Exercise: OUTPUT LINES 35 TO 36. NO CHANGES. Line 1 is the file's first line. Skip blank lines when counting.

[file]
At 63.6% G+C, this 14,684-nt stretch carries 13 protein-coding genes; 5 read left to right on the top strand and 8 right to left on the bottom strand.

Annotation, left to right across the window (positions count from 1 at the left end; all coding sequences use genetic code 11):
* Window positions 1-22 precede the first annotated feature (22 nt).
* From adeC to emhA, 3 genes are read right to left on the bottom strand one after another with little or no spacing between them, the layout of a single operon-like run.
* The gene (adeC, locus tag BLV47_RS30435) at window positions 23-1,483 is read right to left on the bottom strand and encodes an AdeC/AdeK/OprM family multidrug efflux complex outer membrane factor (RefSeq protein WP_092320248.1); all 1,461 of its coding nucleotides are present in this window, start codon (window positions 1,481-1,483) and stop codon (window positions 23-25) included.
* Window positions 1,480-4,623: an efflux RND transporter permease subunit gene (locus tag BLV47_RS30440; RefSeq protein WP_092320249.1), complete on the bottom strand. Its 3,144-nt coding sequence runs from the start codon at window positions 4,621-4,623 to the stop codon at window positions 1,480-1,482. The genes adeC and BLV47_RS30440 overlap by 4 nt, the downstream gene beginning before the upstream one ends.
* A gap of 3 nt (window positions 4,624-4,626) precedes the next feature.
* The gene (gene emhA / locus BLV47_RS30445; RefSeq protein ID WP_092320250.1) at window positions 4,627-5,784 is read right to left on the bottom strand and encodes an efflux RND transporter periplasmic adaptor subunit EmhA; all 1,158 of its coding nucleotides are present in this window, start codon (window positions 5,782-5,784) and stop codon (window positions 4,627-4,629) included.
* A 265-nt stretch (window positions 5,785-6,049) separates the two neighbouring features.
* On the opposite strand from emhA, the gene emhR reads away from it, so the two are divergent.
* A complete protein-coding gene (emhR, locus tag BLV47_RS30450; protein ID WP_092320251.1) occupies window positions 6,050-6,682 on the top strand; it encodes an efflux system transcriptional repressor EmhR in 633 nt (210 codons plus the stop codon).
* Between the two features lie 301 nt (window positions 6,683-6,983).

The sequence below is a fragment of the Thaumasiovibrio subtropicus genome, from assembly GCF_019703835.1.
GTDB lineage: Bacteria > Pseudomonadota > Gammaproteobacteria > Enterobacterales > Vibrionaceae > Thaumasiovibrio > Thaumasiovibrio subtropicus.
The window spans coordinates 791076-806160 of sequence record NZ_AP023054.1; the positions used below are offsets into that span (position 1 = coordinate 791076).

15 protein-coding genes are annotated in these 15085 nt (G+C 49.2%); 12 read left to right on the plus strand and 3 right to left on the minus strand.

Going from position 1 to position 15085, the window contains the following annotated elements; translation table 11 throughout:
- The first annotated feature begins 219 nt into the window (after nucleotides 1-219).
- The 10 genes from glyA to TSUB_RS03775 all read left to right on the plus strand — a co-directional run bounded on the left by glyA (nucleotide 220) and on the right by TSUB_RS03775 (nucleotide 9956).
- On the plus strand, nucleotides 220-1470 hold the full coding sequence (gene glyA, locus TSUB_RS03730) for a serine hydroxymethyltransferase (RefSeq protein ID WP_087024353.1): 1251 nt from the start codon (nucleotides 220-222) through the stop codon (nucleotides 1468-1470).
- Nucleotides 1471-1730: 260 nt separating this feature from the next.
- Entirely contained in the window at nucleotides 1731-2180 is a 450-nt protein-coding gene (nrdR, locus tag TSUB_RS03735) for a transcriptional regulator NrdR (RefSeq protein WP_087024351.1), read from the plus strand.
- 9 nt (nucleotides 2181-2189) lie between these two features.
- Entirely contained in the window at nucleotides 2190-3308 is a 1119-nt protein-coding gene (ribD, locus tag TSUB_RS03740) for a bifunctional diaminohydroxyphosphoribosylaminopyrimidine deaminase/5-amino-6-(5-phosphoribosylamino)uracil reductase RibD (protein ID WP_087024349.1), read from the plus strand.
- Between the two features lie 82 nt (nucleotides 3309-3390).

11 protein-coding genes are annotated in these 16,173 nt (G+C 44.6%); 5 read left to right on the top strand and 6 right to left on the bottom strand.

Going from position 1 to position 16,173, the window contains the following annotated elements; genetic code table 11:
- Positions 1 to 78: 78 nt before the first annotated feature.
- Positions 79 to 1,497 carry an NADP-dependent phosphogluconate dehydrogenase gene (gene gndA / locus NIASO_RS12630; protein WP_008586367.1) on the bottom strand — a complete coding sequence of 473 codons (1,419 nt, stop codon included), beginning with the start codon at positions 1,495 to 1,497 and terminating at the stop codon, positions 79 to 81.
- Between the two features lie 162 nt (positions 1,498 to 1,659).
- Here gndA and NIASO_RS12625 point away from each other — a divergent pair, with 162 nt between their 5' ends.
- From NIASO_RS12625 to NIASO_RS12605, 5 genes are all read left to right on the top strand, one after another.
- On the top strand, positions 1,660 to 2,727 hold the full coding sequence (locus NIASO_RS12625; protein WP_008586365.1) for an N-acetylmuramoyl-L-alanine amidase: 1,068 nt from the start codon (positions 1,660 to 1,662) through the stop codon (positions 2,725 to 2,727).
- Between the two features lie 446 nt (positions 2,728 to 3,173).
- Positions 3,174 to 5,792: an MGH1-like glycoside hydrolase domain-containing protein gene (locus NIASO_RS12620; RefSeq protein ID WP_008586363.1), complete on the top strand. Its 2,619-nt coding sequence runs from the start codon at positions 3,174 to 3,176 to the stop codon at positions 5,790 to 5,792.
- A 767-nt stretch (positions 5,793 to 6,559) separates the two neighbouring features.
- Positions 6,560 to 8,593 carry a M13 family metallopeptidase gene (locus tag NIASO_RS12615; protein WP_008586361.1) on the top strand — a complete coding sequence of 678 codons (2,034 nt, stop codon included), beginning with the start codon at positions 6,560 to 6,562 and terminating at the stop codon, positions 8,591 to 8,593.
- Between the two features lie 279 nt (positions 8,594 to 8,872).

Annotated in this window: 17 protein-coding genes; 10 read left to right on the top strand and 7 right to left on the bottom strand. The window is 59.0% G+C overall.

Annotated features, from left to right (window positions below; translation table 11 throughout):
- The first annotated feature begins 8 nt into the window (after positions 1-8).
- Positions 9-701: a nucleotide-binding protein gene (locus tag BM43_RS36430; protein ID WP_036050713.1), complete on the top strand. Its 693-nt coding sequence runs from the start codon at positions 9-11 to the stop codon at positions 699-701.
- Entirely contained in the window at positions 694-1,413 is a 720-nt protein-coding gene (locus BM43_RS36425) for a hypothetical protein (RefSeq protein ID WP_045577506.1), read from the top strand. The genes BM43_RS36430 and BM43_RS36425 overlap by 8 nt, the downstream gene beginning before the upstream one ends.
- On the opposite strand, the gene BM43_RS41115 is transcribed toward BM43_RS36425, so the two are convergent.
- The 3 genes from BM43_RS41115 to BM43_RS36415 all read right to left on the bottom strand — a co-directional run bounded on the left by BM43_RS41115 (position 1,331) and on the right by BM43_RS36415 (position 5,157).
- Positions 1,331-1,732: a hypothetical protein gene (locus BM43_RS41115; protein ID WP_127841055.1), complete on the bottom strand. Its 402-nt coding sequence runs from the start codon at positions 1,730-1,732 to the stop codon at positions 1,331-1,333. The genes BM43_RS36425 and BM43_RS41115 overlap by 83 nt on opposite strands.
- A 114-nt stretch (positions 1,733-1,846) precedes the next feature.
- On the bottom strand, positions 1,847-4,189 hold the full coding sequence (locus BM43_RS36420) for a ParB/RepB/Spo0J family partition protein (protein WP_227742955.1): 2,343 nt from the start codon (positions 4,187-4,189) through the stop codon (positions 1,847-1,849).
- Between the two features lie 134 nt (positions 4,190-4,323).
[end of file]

- Positions 3,174 to 5,792: an MGH1-like glycoside hydrolase domain-containing protein gene (locus NIASO_RS12620; RefSeq protein ID WP_008586363.1), complete on the top strand. Its 2,619-nt coding sequence runs from the start codon at positions 3,174 to 3,176 to the stop codon at positions 5,790 to 5,792.
- A 767-nt stretch (positions 5,793 to 6,559) separates the two neighbouring features.